Anim Arnold, a pro-union employee at Guitar Center in Manhattan, told HuffPost that when he was hired recently he was told his commission could be docked if he didn't hit certain goals on selling extended warranties. That hasn't happened yet, but he said the warranties aren't easy to sell. Many customers seem to understand the economics at play.
"It's something not everyone wants to buy," said Arnold, who also must fade against his base pay of minimum wage. "I try my best."
Started in 1959 in Southern California, Guitar Center now has 244 stores in 44 states and racked up net sales of $2.1 billion last year, according to SEC filings. Carrying guitars, amplifiers, drums, keyboards and audio equipment, the company's stores have long been a staple for musicians throughout the country, with band members found on both sides of the sales counter. Launching an online petition to support the union effort, RWDSU has enlisted progressive, labor-friendly artists to lend their names to the cause.
Indeed, the workforce tends to draw musicians and music lovers, some of whom are just looking for part-time cash, but many of whom, like Hampson and Arnold, are trying to make a living at it. Typical of the sales staff, Hampson's Guitar Center bio page notes an expertise in Gibson guitars, as well as his leanings toward The Mars Volta, Queens of the Stone Age and Deftones. Outside of work, he's one half of a 2-piece stoner rock band called "Natural Strangers." ("Born in the heart of a dying star, deep in the cosmos," reads the band's Facebook bio.)
Bain Capital bought Guitar Center in October 2007 for $2.1 billion, including debt, with Goldman Sachs serving as an adviser on the purchase. The retailer's parent company, Guitar Center Holdings, is now carrying a heavy debt load of $1.6 billion, according to filings. "We are highly leveraged," the company noted in its most recent annual report. Moody's downgraded the company's credit in 2010. Like all brick-and-mortar retailers, Guitar Center is facing more and more competition from online sellers like Amazon, not to mention big-box stores that now carry music equipment.
Those challenges notwithstanding, Appelbaum argued that the company can afford to pay its employees more. "If retailers can only operate by keeping their workers in poverty, then there is something drastically wrong," he said.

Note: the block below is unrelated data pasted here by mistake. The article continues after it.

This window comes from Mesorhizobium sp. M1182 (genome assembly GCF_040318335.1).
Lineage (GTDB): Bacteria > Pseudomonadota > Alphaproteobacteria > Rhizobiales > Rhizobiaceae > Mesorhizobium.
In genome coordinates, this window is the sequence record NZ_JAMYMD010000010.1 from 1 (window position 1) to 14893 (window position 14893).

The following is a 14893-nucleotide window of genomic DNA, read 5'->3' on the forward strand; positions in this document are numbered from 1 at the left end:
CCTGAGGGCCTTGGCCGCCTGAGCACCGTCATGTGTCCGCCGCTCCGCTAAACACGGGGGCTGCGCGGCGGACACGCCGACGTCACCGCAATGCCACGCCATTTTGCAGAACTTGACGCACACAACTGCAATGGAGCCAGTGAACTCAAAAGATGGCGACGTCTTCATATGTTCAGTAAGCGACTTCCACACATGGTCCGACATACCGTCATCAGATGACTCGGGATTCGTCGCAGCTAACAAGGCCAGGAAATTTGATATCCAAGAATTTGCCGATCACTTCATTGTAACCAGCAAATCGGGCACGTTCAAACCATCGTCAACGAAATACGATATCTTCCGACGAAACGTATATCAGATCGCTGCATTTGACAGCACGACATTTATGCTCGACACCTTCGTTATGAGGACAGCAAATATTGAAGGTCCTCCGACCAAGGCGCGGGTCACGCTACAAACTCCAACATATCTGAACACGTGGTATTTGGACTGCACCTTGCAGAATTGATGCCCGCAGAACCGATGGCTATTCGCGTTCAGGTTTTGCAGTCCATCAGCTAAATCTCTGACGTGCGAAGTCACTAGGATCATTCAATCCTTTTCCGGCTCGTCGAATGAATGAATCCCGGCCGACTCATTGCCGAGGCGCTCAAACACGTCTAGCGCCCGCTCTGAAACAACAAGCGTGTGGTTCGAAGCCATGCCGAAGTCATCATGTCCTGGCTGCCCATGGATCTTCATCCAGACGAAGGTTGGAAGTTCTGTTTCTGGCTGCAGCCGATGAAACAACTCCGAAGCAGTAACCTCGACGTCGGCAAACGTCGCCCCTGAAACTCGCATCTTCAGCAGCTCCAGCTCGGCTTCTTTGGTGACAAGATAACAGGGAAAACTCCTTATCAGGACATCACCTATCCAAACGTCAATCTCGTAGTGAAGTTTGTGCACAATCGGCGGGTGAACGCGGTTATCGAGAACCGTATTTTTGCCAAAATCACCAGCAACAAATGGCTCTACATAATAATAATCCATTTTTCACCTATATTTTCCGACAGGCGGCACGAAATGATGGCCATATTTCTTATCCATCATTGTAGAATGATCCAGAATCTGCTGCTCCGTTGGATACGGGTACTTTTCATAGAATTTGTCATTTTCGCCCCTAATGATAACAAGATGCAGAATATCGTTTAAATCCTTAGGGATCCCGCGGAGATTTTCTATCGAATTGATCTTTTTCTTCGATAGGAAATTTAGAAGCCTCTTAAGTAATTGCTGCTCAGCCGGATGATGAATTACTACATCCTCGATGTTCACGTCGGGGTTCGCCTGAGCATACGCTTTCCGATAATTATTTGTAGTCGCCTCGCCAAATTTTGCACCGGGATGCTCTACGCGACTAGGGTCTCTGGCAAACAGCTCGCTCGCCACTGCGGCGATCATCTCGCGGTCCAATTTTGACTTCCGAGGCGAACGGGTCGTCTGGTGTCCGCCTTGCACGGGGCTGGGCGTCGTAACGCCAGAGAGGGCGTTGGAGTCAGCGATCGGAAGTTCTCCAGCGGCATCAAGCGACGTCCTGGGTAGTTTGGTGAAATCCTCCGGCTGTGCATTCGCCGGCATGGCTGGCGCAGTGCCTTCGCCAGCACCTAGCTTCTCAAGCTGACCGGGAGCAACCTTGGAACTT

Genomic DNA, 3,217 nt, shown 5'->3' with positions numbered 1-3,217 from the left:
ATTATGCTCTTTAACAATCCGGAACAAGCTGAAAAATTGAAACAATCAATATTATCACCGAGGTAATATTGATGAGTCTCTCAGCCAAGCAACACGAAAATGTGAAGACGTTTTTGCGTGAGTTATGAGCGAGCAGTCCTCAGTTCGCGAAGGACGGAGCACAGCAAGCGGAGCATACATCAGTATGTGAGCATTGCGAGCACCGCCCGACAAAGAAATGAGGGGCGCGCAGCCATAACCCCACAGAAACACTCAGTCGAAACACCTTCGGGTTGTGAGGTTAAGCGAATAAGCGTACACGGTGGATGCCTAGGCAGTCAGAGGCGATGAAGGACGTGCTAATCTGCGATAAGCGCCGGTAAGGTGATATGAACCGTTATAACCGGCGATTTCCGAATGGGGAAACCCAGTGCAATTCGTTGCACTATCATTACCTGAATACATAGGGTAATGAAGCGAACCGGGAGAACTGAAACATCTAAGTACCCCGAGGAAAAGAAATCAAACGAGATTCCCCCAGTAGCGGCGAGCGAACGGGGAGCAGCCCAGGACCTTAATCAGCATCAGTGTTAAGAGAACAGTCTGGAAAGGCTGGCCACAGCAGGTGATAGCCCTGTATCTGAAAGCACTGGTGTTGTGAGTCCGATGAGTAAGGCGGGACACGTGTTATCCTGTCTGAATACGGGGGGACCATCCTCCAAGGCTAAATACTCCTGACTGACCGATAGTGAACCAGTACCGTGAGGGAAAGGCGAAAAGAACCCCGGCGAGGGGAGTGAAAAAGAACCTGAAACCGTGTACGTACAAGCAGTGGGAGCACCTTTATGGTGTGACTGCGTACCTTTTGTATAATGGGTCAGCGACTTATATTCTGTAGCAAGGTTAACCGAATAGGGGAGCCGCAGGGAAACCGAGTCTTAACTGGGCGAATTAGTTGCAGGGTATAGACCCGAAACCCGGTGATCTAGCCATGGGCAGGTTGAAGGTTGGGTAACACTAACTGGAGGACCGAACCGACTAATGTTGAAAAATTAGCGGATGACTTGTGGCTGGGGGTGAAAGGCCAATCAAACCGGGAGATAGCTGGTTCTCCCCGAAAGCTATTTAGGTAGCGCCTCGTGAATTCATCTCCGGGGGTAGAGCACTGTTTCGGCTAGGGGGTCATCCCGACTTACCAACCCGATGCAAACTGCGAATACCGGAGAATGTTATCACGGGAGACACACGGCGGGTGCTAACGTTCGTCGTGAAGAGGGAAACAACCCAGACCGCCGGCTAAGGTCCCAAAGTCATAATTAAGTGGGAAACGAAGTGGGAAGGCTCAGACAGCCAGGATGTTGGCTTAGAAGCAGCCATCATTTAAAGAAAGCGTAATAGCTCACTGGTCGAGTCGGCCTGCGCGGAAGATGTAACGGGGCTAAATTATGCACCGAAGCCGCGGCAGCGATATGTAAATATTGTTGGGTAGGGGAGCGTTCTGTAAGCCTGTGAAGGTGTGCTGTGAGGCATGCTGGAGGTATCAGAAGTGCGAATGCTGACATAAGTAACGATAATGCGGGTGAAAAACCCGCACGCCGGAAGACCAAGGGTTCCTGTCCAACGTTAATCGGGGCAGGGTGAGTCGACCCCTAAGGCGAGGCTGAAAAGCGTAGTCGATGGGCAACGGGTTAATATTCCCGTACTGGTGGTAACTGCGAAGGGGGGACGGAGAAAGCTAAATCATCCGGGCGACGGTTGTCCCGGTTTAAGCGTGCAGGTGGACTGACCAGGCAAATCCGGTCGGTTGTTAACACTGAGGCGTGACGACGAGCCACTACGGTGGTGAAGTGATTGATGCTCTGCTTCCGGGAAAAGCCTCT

Retail sales is now one of the most common jobs in the U.S., as well as one of the lowest-paying. There are roughly 4.4 million retail salespeople throughout the country, but the median pay for such positions in 2010 was $20,990, or $10.09 per hour, according to the Bureau of Labor Statistics. Many retail workers who are stuck part-time go without health coverage or sick leave. Turnover tends to be very high, with many workers disappearing after months or even weeks.
Dissatisfied with stagnant wages, hundreds of retail workers in Chicago went on a one-day strike on Wednesday, calling for a living wage of $15 an hour and the right to unionize without interference.
According to Hampson, he and most of his Guitar Center colleagues appreciate their jobs, relishing the opportunity to be around other musicians and cool gear all day, "like a kid in a candy store." But at the end of the month, none of that helps him cover his rent in New York City.
"We're in this job because we love it," Hampson said. "We just wish it loved us back a little more."
HuffPost Readers: If you're making $10 an hour or less, we want to hear about how you're getting by: the strategies you're using to cope, the things you're cutting back on, the programs you're relying on, or whatever else you want to share.
Give us a call at 408-508-4833, and you can record your story in your own words. Please be sure to include your name and phone number. Or you can send us a note at email@example.com. We will never publish your name or any identifying details without your permission.